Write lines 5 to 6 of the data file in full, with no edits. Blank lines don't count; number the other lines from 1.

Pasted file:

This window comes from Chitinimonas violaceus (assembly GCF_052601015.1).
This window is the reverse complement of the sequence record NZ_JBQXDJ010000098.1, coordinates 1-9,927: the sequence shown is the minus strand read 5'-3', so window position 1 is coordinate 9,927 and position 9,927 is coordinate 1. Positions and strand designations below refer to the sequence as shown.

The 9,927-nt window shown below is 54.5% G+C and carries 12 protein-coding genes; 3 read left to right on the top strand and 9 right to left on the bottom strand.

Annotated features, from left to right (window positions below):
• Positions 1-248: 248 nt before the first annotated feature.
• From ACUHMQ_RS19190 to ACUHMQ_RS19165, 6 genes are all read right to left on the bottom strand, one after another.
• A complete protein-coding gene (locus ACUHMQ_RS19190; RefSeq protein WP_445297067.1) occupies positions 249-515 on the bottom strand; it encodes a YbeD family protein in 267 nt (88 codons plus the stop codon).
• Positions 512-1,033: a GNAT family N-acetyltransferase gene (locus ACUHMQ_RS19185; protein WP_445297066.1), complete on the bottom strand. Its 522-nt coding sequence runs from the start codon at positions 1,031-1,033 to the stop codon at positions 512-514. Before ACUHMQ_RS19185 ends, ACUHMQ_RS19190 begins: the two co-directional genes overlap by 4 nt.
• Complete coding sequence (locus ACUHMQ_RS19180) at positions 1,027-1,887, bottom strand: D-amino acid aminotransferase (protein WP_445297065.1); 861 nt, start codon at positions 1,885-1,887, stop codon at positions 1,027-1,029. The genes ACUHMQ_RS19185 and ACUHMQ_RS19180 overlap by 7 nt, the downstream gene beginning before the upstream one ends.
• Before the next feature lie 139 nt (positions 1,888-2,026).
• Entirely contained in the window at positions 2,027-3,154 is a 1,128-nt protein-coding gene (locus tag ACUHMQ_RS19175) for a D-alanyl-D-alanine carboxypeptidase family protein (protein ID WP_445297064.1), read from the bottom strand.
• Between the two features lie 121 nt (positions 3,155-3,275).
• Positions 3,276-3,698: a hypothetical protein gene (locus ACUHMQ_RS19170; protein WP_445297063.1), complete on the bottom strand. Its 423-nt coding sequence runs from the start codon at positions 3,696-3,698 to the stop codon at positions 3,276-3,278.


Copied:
• Positions 1-248: 248 nt before the first annotated feature.
• From ACUHMQ_RS19190 to ACUHMQ_RS19165, 6 genes are all read right to left on the bottom strand, one after another.